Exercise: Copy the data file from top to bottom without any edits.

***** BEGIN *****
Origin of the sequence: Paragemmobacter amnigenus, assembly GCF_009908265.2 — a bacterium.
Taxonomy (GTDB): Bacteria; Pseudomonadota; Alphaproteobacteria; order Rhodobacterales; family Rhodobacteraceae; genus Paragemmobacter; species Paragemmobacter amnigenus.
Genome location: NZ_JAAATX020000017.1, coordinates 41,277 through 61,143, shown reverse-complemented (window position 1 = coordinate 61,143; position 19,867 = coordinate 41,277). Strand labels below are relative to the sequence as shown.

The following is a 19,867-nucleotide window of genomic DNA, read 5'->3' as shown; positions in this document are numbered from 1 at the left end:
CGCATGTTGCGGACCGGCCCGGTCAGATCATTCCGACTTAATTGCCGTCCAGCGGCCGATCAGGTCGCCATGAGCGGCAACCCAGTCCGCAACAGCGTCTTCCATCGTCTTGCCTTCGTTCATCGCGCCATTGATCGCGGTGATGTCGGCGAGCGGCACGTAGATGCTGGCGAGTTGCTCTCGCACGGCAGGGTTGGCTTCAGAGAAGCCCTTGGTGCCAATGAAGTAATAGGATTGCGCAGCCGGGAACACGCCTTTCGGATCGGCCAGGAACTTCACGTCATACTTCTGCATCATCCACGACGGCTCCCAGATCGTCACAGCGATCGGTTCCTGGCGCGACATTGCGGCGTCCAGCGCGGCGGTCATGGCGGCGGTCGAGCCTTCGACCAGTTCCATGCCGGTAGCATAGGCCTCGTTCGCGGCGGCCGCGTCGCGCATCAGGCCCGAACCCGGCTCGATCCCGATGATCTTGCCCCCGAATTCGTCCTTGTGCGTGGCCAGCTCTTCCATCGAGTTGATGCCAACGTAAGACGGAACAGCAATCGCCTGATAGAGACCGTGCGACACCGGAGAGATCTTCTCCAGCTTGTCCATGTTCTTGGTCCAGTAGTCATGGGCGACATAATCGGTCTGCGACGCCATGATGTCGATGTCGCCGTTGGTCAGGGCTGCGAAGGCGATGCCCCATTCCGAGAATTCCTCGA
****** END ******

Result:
Origin of the sequence: Paragemmobacter amnigenus, assembly GCF_009908265.2 — a bacterium.
Taxonomy (GTDB): Bacteria; Pseudomonadota; Alphaproteobacteria; order Rhodobacterales; family Rhodobacteraceae; genus Paragemmobacter; species Paragemmobacter amnigenus.
Genome location: NZ_JAAATX020000017.1, coordinates 41,277 through 61,143, shown reverse-complemented (window position 1 = coordinate 61,143; position 19,867 = coordinate 41,277). Strand labels below are relative to the sequence as shown.

The following is a 19,867-nucleotide window of genomic DNA, read 5'->3' as shown; positions in this document are numbered from 1 at the left end:
CGCATGTTGCGGACCGGCCCGGTCAGATCATTCCGACTTAATTGCCGTCCAGCGGCCGATCAGGTCGCCATGAGCGGCAACCCAGTCCGCAACAGCGTCTTCCATCGTCTTGCCTTCGTTCATCGCGCCATTGATCGCGGTGATGTCGGCGAGCGGCACGTAGATGCTGGCGAGTTGCTCTCGCACGGCAGGGTTGGCTTCAGAGAAGCCCTTGGTGCCAATGAAGTAATAGGATTGCGCAGCCGGGAACACGCCTTTCGGATCGGCCAGGAACTTCACGTCATACTTCTGCATCATCCACGACGGCTCCCAGATCGTCACAGCGATCGGTTCCTGGCGCGACATTGCGGCGTCCAGCGCGGCGGTCATGGCGGCGGTCGAGCCTTCGACCAGTTCCATGCCGGTAGCATAGGCCTCGTTCGCGGCGGCCGCGTCGCGCATCAGGCCCGAACCCGGCTCGATCCCGATGATCTTGCCCCCGAATTCGTCCTTGTGCGTGGCCAGCTCTTCCATCGAGTTGATGCCAACGTAAGACGGAACAGCAATCGCCTGATAGAGACCGTGCGACACCGGAGAGATCTTCTCCAGCTTGTCCATGTTCTTGGTCCAGTAGTCATGGGCGACATAATCGGTCTGCGACGCCATGATGTCGATGTCGCCGTTGGTCAGGGCTGCGAAGGCGATGCCCCATTCCGAGAATTCCTCGA